TV Legend Norman Lear’s Death Draws Attention To His Blackest Shows

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Norman Lear photographed on the Sony Lot - 13 August 2019

Source: Variety / Getty

Norman Lear, the writer-producer-developer who pushed the envelope with daring TV sitcoms like All In The Family, The Jeffersons and more, has passed away at the age of 101.

Lear’s publicist confirmed to Variety that he died of natural causes on Tuesday night at his home in Los Angeles. A private memorial is expected to be held in the coming days.

MORE: Daughter Of ‘Good Times’ Co-Creator Secures Rights To Show, Talks Importance Of The Black Family On Screen

Lear’s family has issued the following statement:

“Thank you for the moving outpouring of love and support in honor of our wonderful husband, father, and grandfather. Norman lived a life of creativity, tenacity, and empathy. He deeply loved our country and spent a lifetime helping to preserve its founding ideals of justice and equality for all. Knowing and loving him has been the greatest of gifts. We ask for your understanding as we mourn privately in celebration of this remarkable human being.”

Born in New Haven, Connecticut on July 27, 1922, Lear’s career in entertainment began after his stint with the U.S. Air Force in the 1940s. He started as a press agent, but he then moved into comedy writing, partnering with Ed Simmons. He would write for the likes of Dean Martin, Jerry Lewis and more.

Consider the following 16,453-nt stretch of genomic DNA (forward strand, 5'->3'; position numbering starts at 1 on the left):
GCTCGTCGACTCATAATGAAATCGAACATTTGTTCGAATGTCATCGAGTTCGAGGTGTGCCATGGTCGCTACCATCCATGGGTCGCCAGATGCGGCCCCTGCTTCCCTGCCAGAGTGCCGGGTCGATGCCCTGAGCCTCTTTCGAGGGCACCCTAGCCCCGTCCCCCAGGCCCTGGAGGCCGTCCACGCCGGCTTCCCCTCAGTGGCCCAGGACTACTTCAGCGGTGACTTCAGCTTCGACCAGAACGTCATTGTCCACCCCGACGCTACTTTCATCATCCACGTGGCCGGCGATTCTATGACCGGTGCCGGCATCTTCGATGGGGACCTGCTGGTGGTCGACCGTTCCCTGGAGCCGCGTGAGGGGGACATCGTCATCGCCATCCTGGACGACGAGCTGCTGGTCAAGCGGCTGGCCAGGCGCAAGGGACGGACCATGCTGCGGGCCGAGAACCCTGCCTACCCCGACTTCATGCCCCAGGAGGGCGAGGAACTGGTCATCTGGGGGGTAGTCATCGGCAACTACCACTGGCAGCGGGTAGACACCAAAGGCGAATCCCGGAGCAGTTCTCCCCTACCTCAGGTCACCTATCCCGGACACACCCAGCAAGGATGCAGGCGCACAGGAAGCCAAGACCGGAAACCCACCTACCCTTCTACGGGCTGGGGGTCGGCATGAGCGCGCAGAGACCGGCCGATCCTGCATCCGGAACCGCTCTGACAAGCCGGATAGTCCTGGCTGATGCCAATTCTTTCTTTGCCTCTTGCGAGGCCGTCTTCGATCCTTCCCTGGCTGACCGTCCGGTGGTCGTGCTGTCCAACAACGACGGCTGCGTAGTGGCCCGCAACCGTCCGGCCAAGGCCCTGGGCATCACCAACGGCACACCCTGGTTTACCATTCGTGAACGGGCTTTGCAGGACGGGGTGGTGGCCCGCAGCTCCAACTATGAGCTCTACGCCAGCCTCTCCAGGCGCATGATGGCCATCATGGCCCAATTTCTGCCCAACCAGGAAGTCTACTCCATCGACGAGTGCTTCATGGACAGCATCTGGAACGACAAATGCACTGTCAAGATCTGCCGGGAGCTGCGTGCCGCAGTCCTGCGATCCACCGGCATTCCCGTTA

In the 1960s, Lear teamed up with his Tandem Productions partner Bud Yorkin to produce specials with Bobby Darin, Henry Fonda and others. However, their big break came with the development of All In The Family, following the outspokenly bigoted Archie Bunker and his family.

All In The Family was an immediate hit while also tackling subjects that were still considered taboo, including racism, abortion, homosexuality, and rape.

Lear was also responsible (at least, partially) for bringing some of the most iconic Black sitcoms in television history. Those sitcoms include Sanford and Son, Good Times, The Jeffersons, and Diff’rent Strokes.

Lear was also behind big-screen favorites such as Stand By Me and The Princess Bride.

MORE: 7 Times Black TV Shows Got Political And We Loved It

Aside from his work in TV and film, Lear was an outspoken liberal and progressive philanthropist. With groups like “People for The American Way” and “Declare Yourself,” Lear championed the youth vote and monitored the actions of right-wing groups.

Lear is survived by his wife, Lyn Davis, six children, and four grandchildren.

Check out some of our favorite Norman Lear productions below.

TV Legend Norman Lear’s Death Draws Attention To His Blackest Shows  was originally published on foxync.com

1. All In The Family (1971-1979)*

*Continued as Archie Bunker’s Place from 1979 to 1983.

2. Sanford and Son (1972-1977)

4. Good Times (1974-1979)

5. The Jeffersons (1975-1985)

6. One Day At A Time (1975-1984)*

*Show was revived and ran from 2017-2020.

7. Diff’rent Strokes (1978-1985)

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